Friday, November 13, 2009 ... Deutsch/Español/Related posts from blogosphere

Warm records vs cold records

MSNBC and others run a story about the asymmetry between the number of daily hot records and the number of daily cold records in the U.S.

Note that in the 1960s and 1970s, the cold records beat the warm records approximately by a 1.3 to 1 ratio.

The latest ratio of warm vs cold records is 2 to 1.
If there were no trend anywhere and whatsoever, you would statistically expect a 1 to 1 ratio, of course.

But what the media don't seem to convey is the sensitivity encoding how much the ratio depends on the number of years on the record and on the ratio between the trend and the annual random fluctuations. Clearly, these are the only two parameters that determine the ratios.

Some simple simulations

Let's assume that there are 100 years on record. Also, describe the temperature on a given day to be an underlying trend plus a random number without autocorrelation (white noise) which is appropriate for local daily temperatures. We want to know whether Friday, November 13th, beats the previous ninety-nine November 13th readings in Cambridge, MA and becomes the warmest November 13th, and the corresponding probability of the coldest reading.

If there is no trend (and the noise is white), both probabilities are evidently equal to 1% because each year among the 100 years has the same chance to be the record holder (both for warm and cold records). From now on, let's assume that the underlying trend is 0.6 °C per century. And we will list the ratios for different standard deviations of the white noise, a random number that is being added to the daily local temperatures in each year.

If the standard deviation is

* 0.0 °C (no noise), you get 100% of warm records, 0% of cool records, and an infinite ratio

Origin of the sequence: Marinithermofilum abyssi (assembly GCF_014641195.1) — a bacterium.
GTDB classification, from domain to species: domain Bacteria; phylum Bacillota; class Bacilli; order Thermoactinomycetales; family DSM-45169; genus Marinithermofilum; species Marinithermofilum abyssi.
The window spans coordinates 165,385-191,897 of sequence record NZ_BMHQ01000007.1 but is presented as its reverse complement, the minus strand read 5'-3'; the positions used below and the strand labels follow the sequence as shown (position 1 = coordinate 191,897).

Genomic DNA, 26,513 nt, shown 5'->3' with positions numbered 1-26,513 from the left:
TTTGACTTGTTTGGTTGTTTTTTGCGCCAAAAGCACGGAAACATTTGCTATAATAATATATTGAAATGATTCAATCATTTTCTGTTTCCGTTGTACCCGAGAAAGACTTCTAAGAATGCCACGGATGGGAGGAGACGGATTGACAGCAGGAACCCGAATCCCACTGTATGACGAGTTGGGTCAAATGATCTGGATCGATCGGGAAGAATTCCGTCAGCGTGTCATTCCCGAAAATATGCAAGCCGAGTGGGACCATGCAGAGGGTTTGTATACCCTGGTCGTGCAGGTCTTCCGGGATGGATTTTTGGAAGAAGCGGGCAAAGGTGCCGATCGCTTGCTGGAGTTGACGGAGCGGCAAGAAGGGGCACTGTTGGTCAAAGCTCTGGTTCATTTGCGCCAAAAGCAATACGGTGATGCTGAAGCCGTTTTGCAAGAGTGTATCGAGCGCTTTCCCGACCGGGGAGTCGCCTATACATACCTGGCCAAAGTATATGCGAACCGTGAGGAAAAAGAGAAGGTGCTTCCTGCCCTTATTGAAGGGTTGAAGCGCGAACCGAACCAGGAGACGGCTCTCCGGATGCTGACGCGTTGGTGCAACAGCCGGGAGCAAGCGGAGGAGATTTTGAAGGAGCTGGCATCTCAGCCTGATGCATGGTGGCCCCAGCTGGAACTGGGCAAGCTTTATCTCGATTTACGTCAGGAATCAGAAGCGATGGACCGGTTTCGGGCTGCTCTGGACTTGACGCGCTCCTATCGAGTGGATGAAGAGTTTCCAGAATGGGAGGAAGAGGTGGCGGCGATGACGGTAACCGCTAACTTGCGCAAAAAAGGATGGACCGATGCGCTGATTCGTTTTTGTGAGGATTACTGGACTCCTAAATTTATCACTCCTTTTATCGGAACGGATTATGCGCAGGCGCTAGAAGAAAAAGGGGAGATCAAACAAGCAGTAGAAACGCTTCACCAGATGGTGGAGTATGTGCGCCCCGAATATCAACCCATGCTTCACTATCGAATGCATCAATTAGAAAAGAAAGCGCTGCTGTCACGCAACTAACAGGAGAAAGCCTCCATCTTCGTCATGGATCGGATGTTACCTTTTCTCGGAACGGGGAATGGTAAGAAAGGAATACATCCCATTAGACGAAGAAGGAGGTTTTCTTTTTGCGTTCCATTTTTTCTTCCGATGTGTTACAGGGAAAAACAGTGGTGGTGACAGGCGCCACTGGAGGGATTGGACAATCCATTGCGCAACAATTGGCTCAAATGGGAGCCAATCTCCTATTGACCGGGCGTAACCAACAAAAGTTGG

* 1.0 °C (small noise), you get 2% of warm records, 0.5% of cool records, 4:1 ratio
* 2.0 °C, you get roughly 1.4% chance of a warm, 0.7% chance of a cold record, and the 2:1 ratio
* 3.0 °C, you get 1.3% warm, 0.85% cool, 1.6:1 ratio (or so)
* many °C, you get 1% warm, 1% cool, 1:1 ratio

The figures are approximate. I could probably calculate them analytically, without my Monte Carlo program, but let's not waste too much time now.

You can see that the standard deviation of 2.0 °C (with the 0.6 °C underlying centennial trend) gives a similar ratio as the 1990s in the U.S. The warm-to-cool record ratio dramatically decreases from infinity:1 towards 1:1 as the noise-to-trend ratio increases.

If you replace a warming trend by a cooling trend, the roles of the warm and cool records get interchanged, of course.

Extending the chronicles

What happens if you change the number of years? Let's go from 100-year records to 200-year records. Clearly, it becomes tougher to beat the records. For no warming trend, you will get 0.5% chance of a warm records and a 0.5% chance of a cold record. Let's keep the 0.6 °C warming trend per century i.e. 1.2 °C warming trend per two centuries. What happens with the table above?

If the standard deviation of the daily noise is

* 0.0 °C (no noise), you get 100% of warm records (unchanged), 0% of cool records, and an infinite ratio: unchanged
* 1.0 °C (small noise), you get 1.6% of warm records (slightly decreased, less than by a factor of two), 0.05% of cool records (hugely dropped, much more than twice), 30:1 ratio
* 2.0 °C, you get roughly 1.1% chance of a warm, 0.2% chance of a cold record, and the 5:1 ratio
* 3.0 °C, you get 0.9% warm, 0.3% cool, 3:1 ratio (or so)
* many °C, you get 0.5% warm (dropped to one-half), 0.5% cool (dropped to one-half), 1:1 ratio (fixed)

So what's going on if the number of years is being increased? Well, if there is a warming trend, it is becoming increasingly likely that the warm record occurs in a "recent year" while the cool record occurs in a "distant past".